This is where I think Shivani Tibrewala has done a great job. It is a given that a script containing dialogues about, essentially, the inexpressible would contain stilted language and lend itself to awkward delivery. She manages to keep it mostly witty and relevant with a healthy dose of the absurd. Yes, Tom and Dipika turn into pigeons and discover that birds’ brains can read each others’ thoughts. At one point they disappear from stage and reappear up in the lights area channeling Heckle and Jeckle on a wire. While I wasn’t a big fan of the pigeon act [only because they themselves didn’t seem convinced enough that they were pigeons], the underlying message was simple enough to glean.  

One can tell this isn’t a play where the actors strictly adhere to the script, though I might be wrong, and they may just be doing a great job of keeping it spontaneous. But it is doubtless a play that evolves in more ways than one, with each rendition, perhaps every rehearsal. It might mean different things to me if I watch it again, and it’ll mean something different and unique to you. One thing for sure however, is that it will perch on your head and peck at your thoughts like a little stoolpigeon.

‘Whatever You Say’ was written and directed by Shivani Tibrewala and produced by No License Yet Productions. It will continue to run in Jagriti until Sunday, October 27, 2013.

Only Published Opinion

There usually stands a bronze statue of Winston Churchill in the Parliament Square in London, but over the weekend we spotted it around MLR Convention Center in Bangalore looking to shed a bit of light on the life of the man embodying the statue.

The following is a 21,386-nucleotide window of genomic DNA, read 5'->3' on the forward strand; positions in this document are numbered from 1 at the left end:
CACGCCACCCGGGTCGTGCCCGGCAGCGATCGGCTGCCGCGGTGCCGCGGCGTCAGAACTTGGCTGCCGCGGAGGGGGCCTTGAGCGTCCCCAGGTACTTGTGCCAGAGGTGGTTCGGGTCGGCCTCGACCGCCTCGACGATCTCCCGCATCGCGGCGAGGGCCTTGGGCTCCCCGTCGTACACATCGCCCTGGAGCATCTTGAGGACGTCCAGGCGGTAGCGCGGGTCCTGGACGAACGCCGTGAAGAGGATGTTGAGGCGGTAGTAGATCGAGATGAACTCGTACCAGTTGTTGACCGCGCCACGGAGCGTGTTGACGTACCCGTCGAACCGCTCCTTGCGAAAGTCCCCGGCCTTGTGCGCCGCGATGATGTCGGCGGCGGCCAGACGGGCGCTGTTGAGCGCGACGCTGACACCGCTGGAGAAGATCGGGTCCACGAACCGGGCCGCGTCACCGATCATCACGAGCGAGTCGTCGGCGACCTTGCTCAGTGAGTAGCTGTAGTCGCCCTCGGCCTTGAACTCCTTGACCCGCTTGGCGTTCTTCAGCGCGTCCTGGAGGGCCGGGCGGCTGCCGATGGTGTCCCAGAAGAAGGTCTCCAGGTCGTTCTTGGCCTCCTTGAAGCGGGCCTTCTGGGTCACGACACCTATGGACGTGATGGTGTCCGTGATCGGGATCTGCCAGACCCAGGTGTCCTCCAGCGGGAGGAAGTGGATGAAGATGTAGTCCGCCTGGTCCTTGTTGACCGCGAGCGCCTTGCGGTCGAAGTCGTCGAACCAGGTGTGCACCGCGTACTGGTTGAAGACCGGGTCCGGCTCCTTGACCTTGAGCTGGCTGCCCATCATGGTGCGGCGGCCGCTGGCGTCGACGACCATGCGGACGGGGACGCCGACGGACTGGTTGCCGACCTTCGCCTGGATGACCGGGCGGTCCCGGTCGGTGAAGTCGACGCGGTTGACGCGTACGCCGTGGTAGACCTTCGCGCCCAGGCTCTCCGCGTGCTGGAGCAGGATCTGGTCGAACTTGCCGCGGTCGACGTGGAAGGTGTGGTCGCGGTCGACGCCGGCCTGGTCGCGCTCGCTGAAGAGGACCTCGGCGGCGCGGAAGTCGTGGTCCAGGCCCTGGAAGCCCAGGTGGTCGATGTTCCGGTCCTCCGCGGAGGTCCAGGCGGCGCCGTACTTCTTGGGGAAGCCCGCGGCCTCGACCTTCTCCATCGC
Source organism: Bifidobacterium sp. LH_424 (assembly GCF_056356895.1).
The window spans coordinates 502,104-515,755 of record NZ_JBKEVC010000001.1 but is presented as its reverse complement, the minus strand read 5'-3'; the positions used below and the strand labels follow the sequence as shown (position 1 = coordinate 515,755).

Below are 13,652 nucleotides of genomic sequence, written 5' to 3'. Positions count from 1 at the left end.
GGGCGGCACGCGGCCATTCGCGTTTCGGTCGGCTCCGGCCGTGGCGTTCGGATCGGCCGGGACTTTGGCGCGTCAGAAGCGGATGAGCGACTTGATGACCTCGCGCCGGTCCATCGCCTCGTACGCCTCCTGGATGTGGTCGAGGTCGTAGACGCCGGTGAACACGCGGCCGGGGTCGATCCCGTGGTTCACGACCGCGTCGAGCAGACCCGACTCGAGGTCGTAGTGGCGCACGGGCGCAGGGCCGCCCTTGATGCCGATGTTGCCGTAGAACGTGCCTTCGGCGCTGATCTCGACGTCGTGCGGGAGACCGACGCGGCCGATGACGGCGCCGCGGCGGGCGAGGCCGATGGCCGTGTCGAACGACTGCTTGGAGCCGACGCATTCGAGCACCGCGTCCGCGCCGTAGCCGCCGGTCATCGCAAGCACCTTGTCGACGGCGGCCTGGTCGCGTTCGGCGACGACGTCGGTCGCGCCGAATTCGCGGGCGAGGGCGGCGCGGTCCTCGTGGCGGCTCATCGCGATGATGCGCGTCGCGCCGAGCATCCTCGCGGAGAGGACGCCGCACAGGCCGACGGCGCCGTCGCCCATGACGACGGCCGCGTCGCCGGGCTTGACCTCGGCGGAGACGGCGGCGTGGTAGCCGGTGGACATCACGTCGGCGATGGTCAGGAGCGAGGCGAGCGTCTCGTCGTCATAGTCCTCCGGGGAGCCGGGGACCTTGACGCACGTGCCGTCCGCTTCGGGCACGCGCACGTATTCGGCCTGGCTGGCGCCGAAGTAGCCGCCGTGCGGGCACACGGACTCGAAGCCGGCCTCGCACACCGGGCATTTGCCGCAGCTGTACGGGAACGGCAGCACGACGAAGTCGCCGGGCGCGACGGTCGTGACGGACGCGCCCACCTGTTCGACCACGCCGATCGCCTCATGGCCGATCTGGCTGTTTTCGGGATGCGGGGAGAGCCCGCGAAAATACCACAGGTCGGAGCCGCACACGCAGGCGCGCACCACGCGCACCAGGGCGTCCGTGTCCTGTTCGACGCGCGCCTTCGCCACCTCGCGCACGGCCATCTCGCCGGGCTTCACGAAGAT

“History will be kind to me for I intend to write it.”

The Edinburgh Fringe theater festival has given us Pip Utton, a former jeweler, who adopts the erect stance, formal manner and the striking demeanor of the great British wartime prime minister in the play, Churchill, and takes us through his memories while indulging in his passion for whisky, cigars and listening to himself speak.

The stage is set barely, with a writing desk in the center of the room and atop it a lamp, a globe, some papers and a cigar. A coat rack stands at an angle nearby, and a tin box sits awkwardly on the floor downstage. On stage right is the plinth upon which the statue stands.

Churchill is dressed in a smart suit, wearing a hat and carrying a walking stick. Having obtained balcony seats, I can’t see the expressions very well beneath the hat, but his voice does a lot of the acting. His accent is delicious and the tone sufficiently egoistic and supercilious. Thrice he breaks the fourth wall, two times beckoning a suited chap to come up on stage and help him off and on the plinth and sharply silenced the crowd in character when the audience broke into inexplicable applause saying one shouldn’t applaud servants. Taking digs at the audience, socialists, Nancy Astor and the French, we were kept in splits at his unrelenting sarcasm (when he spoke of politics “I hope you don’t have to suffer a coalition government” – ouch) peppered with some very charming moments (when he spoke of his wife, his family and his love for champagne).